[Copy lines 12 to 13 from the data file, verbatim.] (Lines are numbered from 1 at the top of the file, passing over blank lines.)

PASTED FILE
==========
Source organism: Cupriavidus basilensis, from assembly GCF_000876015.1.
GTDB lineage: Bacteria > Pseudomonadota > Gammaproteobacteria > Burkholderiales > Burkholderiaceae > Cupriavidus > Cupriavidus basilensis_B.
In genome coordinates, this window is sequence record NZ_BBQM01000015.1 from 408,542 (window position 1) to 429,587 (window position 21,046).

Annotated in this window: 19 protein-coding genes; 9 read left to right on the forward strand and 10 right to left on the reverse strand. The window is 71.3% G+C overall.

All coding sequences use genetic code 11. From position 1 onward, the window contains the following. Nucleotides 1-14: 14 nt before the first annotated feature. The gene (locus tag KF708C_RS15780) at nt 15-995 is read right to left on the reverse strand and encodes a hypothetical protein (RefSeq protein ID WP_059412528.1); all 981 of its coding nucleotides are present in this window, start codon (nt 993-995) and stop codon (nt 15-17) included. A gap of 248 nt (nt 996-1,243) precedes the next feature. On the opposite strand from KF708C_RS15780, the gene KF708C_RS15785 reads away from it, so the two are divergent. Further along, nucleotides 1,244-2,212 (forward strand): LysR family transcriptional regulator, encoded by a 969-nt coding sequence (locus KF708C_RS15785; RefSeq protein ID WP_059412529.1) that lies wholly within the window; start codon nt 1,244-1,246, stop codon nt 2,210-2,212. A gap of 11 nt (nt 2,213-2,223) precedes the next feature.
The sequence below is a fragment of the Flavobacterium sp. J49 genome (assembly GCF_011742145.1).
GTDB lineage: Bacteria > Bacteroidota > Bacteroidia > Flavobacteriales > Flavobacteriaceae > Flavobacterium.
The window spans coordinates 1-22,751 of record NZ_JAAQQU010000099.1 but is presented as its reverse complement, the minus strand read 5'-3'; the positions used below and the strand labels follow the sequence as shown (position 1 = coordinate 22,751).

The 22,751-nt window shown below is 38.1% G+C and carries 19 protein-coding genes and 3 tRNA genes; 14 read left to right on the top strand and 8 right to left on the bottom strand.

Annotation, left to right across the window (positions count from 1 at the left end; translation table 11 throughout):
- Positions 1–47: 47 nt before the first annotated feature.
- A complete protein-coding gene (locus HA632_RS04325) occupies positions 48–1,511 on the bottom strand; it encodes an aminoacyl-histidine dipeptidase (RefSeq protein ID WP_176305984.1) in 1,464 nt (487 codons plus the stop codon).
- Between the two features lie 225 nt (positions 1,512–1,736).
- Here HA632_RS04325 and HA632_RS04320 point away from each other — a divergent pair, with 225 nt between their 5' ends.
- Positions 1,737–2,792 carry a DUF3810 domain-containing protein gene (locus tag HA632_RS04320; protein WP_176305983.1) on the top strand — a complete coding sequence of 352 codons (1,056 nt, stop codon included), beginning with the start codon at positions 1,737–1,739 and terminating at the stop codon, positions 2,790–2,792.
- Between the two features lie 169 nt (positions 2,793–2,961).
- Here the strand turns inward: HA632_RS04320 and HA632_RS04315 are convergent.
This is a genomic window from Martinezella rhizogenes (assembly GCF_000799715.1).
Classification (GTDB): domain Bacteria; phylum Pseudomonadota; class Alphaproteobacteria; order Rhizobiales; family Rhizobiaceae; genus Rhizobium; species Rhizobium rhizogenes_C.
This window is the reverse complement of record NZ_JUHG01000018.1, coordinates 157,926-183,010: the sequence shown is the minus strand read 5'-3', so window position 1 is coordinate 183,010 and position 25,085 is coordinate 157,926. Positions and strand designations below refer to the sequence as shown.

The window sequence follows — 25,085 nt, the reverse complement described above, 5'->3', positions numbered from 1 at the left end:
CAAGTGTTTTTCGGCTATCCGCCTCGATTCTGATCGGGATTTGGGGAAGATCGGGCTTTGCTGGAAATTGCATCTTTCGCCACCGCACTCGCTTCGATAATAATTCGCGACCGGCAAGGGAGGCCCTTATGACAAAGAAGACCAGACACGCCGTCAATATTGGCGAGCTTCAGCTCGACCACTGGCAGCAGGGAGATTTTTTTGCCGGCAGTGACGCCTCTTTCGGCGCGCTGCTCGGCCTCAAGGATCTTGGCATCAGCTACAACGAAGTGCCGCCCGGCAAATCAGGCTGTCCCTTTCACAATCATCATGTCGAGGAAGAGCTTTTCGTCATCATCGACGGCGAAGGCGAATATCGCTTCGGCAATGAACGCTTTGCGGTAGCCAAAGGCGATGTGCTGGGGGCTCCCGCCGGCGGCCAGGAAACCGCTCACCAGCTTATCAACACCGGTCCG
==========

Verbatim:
- A complete protein-coding gene (locus HA632_RS04325) occupies positions 48–1,511 on the bottom strand; it encodes an aminoacyl-histidine dipeptidase (RefSeq protein ID WP_176305984.1) in 1,464 nt (487 codons plus the stop codon).
- Between the two features lie 225 nt (positions 1,512–1,736).